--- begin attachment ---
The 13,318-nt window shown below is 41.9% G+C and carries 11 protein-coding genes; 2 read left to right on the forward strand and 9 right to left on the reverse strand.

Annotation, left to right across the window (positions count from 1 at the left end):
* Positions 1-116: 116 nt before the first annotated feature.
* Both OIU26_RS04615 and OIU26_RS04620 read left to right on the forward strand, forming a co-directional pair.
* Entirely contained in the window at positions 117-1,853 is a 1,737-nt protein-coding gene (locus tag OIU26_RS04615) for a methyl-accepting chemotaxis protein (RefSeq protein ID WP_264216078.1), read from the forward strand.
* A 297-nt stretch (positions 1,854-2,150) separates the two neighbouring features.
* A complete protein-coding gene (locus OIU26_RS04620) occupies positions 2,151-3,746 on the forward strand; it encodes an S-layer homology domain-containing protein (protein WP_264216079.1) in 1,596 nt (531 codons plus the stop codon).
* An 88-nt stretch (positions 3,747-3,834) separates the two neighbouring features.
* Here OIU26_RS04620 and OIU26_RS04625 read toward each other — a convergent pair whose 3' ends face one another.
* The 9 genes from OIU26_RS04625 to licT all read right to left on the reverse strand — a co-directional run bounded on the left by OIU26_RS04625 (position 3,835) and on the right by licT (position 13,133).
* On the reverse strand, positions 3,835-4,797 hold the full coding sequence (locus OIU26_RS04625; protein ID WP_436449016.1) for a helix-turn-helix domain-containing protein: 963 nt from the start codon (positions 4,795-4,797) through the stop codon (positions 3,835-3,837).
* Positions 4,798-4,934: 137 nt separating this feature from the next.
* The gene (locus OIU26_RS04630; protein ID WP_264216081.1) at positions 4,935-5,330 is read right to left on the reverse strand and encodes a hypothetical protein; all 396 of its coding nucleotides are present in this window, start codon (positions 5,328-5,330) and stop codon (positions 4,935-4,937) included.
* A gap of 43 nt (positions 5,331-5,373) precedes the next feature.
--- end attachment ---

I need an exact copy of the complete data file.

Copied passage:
The 13,318-nt window shown below is 41.9% G+C and carries 11 protein-coding genes; 2 read left to right on the forward strand and 9 right to left on the reverse strand.

Annotation, left to right across the window (positions count from 1 at the left end):
* Positions 1-116: 116 nt before the first annotated feature.
* Both OIU26_RS04615 and OIU26_RS04620 read left to right on the forward strand, forming a co-directional pair.
* Entirely contained in the window at positions 117-1,853 is a 1,737-nt protein-coding gene (locus tag OIU26_RS04615) for a methyl-accepting chemotaxis protein (RefSeq protein ID WP_264216078.1), read from the forward strand.
* A 297-nt stretch (positions 1,854-2,150) separates the two neighbouring features.
* A complete protein-coding gene (locus OIU26_RS04620) occupies positions 2,151-3,746 on the forward strand; it encodes an S-layer homology domain-containing protein (protein WP_264216079.1) in 1,596 nt (531 codons plus the stop codon).
* An 88-nt stretch (positions 3,747-3,834) separates the two neighbouring features.
* Here OIU26_RS04620 and OIU26_RS04625 read toward each other — a convergent pair whose 3' ends face one another.
* The 9 genes from OIU26_RS04625 to licT all read right to left on the reverse strand — a co-directional run bounded on the left by OIU26_RS04625 (position 3,835) and on the right by licT (position 13,133).
* On the reverse strand, positions 3,835-4,797 hold the full coding sequence (locus OIU26_RS04625; protein ID WP_436449016.1) for a helix-turn-helix domain-containing protein: 963 nt from the start codon (positions 4,795-4,797) through the stop codon (positions 3,835-3,837).
* Positions 4,798-4,934: 137 nt separating this feature from the next.
* The gene (locus OIU26_RS04630; protein ID WP_264216081.1) at positions 4,935-5,330 is read right to left on the reverse strand and encodes a hypothetical protein; all 396 of its coding nucleotides are present in this window, start codon (positions 5,328-5,330) and stop codon (positions 4,935-4,937) included.
* A gap of 43 nt (positions 5,331-5,373) precedes the next feature.